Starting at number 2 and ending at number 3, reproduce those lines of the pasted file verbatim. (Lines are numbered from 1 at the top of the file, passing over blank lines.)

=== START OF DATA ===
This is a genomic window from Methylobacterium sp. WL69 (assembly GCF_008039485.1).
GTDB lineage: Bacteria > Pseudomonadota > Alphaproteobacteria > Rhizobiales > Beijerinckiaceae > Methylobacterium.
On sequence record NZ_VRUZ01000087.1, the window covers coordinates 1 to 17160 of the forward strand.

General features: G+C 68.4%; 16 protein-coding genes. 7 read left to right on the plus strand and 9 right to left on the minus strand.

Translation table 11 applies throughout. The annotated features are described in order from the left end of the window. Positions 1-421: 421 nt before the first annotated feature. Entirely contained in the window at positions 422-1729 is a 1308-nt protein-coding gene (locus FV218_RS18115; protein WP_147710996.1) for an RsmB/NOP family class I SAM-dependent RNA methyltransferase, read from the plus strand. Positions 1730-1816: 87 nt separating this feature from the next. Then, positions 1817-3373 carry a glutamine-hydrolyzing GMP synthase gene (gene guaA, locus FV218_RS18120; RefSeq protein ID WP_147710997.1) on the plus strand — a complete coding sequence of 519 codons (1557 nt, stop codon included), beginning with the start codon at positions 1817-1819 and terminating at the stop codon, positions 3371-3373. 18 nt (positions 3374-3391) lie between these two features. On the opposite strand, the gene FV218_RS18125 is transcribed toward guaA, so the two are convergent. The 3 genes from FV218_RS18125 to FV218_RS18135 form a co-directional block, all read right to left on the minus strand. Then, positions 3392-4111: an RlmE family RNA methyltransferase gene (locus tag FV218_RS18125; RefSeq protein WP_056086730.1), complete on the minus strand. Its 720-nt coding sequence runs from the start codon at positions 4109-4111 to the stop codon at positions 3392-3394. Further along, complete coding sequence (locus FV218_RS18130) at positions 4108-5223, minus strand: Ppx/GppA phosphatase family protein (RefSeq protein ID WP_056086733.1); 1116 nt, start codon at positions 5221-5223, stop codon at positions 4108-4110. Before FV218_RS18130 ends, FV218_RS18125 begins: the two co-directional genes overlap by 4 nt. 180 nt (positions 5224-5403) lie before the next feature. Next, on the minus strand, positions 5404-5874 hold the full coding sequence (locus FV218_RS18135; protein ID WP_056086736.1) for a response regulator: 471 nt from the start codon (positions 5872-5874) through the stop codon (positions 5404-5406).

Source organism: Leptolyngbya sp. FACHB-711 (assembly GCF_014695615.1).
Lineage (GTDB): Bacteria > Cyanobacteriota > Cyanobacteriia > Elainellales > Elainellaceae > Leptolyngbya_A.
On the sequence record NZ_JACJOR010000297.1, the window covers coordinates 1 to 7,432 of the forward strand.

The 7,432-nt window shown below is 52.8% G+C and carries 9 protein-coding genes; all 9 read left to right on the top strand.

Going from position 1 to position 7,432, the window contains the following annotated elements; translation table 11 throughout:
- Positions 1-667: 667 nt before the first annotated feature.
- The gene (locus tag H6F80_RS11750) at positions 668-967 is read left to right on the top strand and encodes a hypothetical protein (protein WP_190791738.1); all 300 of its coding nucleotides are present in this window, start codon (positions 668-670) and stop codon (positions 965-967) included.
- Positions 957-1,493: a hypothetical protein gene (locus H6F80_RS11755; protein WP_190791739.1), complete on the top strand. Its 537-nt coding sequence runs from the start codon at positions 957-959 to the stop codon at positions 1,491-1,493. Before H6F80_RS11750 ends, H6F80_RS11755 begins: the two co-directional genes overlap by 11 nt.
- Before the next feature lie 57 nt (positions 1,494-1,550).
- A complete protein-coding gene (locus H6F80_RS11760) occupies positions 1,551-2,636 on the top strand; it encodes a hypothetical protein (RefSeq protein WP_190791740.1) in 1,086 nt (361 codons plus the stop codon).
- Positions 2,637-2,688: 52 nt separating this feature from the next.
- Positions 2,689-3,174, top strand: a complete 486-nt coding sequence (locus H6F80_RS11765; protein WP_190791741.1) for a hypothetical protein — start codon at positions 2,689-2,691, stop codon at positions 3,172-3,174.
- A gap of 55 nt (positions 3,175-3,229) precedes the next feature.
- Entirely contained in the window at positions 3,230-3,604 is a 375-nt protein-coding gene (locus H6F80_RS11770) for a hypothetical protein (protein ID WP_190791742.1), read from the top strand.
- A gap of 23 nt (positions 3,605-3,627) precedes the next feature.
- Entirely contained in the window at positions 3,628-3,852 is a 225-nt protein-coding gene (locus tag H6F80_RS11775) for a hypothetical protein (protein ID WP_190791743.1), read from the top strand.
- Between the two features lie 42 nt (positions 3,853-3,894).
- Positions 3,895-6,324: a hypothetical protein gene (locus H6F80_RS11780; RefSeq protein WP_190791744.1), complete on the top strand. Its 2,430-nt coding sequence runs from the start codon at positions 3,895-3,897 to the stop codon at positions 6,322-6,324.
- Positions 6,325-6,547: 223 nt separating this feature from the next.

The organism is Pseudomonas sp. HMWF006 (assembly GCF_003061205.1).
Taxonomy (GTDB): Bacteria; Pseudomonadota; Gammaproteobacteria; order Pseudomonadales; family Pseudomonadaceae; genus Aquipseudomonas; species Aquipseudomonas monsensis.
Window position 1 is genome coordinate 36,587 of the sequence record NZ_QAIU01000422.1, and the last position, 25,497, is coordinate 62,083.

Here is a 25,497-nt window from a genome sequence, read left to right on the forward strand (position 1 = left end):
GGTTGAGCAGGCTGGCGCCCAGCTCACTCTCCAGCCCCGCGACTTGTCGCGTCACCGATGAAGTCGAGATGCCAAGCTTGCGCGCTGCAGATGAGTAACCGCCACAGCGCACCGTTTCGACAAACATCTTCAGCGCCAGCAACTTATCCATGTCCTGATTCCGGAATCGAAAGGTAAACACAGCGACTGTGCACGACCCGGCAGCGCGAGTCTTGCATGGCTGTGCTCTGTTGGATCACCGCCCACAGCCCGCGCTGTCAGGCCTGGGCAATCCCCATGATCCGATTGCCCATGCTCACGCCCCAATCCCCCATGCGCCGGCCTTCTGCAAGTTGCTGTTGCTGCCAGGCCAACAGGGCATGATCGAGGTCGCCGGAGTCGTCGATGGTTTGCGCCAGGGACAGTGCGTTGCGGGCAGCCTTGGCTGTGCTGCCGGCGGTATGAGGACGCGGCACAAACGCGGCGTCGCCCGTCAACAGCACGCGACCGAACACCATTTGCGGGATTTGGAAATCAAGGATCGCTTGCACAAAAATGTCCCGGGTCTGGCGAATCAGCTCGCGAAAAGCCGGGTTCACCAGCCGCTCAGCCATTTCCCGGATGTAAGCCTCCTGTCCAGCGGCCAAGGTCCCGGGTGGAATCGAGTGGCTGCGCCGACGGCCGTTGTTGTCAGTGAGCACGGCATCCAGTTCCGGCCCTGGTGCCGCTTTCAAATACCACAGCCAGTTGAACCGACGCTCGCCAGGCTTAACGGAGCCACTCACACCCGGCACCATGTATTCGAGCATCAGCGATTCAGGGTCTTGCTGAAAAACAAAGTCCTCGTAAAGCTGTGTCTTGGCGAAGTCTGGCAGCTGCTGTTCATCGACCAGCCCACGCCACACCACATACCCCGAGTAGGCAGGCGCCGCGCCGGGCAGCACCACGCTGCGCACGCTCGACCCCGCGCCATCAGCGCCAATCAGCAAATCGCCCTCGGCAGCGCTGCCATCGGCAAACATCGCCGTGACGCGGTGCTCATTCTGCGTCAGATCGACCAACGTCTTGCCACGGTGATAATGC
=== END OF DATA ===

GTDB lineage: Bacteria > Pseudomonadota > Alphaproteobacteria > Rhizobiales > Beijerinckiaceae > Methylobacterium.
On sequence record NZ_VRUZ01000087.1, the window covers coordinates 1 to 17160 of the forward strand.